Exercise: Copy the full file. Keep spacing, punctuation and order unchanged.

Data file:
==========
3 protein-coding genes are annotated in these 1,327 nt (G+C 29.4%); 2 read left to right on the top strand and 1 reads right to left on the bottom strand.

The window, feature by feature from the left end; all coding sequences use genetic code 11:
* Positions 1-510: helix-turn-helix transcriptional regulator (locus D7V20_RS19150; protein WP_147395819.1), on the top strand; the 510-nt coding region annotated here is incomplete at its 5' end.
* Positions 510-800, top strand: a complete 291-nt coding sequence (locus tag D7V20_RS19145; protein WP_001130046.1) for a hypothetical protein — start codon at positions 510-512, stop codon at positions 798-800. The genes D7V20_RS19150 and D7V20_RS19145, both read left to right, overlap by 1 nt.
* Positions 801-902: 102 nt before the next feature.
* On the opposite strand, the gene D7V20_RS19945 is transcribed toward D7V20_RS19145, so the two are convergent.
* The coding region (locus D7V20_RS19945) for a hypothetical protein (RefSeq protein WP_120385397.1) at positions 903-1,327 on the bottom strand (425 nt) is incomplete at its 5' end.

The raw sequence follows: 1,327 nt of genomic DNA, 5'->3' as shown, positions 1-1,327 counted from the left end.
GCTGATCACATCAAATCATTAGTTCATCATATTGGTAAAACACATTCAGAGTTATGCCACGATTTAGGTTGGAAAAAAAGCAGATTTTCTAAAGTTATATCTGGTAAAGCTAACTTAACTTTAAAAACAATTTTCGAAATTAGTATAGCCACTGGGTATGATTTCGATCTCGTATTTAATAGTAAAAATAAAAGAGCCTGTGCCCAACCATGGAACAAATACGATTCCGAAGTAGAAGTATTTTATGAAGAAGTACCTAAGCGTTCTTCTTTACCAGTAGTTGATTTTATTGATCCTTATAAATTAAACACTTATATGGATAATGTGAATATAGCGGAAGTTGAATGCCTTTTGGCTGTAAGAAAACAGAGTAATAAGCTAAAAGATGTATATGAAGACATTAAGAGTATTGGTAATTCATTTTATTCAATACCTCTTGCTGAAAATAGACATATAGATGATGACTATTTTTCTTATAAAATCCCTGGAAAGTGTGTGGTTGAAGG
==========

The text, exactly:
3 protein-coding genes are annotated in these 1,327 nt (G+C 29.4%); 2 read left to right on the top strand and 1 reads right to left on the bottom strand.

The window, feature by feature from the left end; all coding sequences use genetic code 11:
* Positions 1-510: helix-turn-helix transcriptional regulator (locus D7V20_RS19150; protein WP_147395819.1), on the top strand; the 510-nt coding region annotated here is incomplete at its 5' end.
* Positions 510-800, top strand: a complete 291-nt coding sequence (locus tag D7V20_RS19145; protein WP_001130046.1) for a hypothetical protein — start codon at positions 510-512, stop codon at positions 798-800. The genes D7V20_RS19150 and D7V20_RS19145, both read left to right, overlap by 1 nt.
* Positions 801-902: 102 nt before the next feature.
* On the opposite strand, the gene D7V20_RS19945 is transcribed toward D7V20_RS19145, so the two are convergent.
* The coding region (locus D7V20_RS19945) for a hypothetical protein (RefSeq protein WP_120385397.1) at positions 903-1,327 on the bottom strand (425 nt) is incomplete at its 5' end.

The raw sequence follows: 1,327 nt of genomic DNA, 5'->3' as shown, positions 1-1,327 counted from the left end.
GCTGATCACATCAAATCATTAGTTCATCATATTGGTAAAACACATTCAGAGTTATGCCACGATTTAGGTTGGAAAAAAAGCAGATTTTCTAAAGTTATATCTGGTAAAGCTAACTTAACTTTAAAAACAATTTTCGAAATTAGTATAGCCACTGGGTATGATTTCGATCTCGTATTTAATAGTAAAAATAAAAGAGCCTGTGCCCAACCATGGAACAAATACGATTCCGAAGTAGAAGTATTTTATGAAGAAGTACCTAAGCGTTCTTCTTTACCAGTAGTTGATTTTATTGATCCTTATAAATTAAACACTTATATGGATAATGTGAATATAGCGGAAGTTGAATGCCTTTTGGCTGTAAGAAAACAGAGTAATAAGCTAAAAGATGTATATGAAGACATTAAGAGTATTGGTAATTCATTTTATTCAATACCTCTTGCTGAAAATAGACATATAGATGATGACTATTTTTCTTATAAAATCCCTGGAAAGTGTGTGGTTGAAGG